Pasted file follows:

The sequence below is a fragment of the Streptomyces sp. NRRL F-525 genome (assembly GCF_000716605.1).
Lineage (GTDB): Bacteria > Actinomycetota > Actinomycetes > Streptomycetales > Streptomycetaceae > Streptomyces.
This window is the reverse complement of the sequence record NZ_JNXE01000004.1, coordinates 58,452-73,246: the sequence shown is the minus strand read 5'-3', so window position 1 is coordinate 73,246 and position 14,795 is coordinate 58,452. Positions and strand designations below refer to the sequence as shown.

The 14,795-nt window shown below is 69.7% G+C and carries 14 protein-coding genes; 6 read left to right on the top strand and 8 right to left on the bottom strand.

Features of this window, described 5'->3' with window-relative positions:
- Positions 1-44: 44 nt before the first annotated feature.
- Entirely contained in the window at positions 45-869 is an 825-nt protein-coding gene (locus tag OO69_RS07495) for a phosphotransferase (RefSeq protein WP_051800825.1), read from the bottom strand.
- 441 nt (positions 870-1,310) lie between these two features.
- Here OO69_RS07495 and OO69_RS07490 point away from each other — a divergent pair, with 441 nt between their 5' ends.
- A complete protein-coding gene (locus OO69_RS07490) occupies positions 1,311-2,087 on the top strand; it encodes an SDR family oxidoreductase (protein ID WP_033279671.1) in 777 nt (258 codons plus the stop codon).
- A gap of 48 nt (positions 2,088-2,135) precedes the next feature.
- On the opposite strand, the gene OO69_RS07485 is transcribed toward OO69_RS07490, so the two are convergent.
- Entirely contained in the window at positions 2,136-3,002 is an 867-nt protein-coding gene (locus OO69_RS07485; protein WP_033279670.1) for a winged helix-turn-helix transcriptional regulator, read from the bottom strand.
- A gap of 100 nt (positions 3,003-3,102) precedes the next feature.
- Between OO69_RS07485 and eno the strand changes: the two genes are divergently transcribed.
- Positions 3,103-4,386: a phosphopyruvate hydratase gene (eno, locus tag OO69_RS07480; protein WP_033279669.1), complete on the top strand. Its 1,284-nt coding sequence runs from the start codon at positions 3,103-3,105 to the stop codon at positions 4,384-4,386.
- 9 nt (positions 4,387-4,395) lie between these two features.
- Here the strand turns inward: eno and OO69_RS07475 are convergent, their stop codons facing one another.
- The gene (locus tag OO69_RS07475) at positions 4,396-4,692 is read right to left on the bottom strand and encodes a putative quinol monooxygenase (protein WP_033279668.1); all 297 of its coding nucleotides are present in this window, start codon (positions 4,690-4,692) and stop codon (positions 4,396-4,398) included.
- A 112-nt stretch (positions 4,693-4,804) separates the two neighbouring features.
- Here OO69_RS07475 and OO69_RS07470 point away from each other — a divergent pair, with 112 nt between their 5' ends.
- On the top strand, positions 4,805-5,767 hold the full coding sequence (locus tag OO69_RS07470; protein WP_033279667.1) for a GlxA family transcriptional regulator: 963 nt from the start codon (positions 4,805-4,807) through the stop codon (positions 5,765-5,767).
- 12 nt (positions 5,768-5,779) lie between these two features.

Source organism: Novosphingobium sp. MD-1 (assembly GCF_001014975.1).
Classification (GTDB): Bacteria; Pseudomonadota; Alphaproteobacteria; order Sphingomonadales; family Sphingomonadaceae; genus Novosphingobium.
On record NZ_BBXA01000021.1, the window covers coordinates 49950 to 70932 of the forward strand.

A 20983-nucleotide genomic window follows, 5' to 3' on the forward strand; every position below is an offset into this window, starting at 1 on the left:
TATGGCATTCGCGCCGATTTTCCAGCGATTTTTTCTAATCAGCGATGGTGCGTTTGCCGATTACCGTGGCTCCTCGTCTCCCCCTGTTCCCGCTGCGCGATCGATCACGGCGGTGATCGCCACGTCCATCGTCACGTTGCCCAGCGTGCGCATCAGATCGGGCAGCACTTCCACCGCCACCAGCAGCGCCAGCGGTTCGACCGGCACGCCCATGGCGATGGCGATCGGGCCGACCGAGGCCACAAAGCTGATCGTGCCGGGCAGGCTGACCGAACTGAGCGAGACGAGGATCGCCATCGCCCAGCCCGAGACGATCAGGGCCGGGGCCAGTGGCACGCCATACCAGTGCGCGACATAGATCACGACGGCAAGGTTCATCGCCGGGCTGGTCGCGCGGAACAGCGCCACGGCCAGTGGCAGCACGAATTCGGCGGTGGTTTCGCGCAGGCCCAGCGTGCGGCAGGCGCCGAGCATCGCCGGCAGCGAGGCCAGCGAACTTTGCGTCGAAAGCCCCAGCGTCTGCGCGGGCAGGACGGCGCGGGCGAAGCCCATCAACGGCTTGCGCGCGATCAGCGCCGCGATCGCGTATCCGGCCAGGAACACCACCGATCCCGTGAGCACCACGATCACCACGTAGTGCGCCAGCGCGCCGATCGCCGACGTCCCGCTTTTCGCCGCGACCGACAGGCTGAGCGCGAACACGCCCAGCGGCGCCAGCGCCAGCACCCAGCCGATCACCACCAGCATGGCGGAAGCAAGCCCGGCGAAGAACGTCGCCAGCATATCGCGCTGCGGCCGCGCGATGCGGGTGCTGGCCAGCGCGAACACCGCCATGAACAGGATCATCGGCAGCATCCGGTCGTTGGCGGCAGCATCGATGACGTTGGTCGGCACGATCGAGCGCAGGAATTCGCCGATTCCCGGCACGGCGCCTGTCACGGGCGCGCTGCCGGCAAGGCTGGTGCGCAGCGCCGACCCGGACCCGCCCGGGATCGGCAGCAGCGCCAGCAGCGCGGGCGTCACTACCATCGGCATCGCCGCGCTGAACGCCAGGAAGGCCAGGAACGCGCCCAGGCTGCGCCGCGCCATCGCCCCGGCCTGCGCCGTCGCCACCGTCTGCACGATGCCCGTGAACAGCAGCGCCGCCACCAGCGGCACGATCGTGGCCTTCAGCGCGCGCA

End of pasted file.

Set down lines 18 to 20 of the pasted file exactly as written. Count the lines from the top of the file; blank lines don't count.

- Here the strand turns inward: eno and OO69_RS07475 are convergent, their stop codons facing one another.
- The gene (locus tag OO69_RS07475) at positions 4,396-4,692 is read right to left on the bottom strand and encodes a putative quinol monooxygenase (protein WP_033279668.1); all 297 of its coding nucleotides are present in this window, start codon (positions 4,690-4,692) and stop codon (positions 4,396-4,398) included.
- A 112-nt stretch (positions 4,693-4,804) separates the two neighbouring features.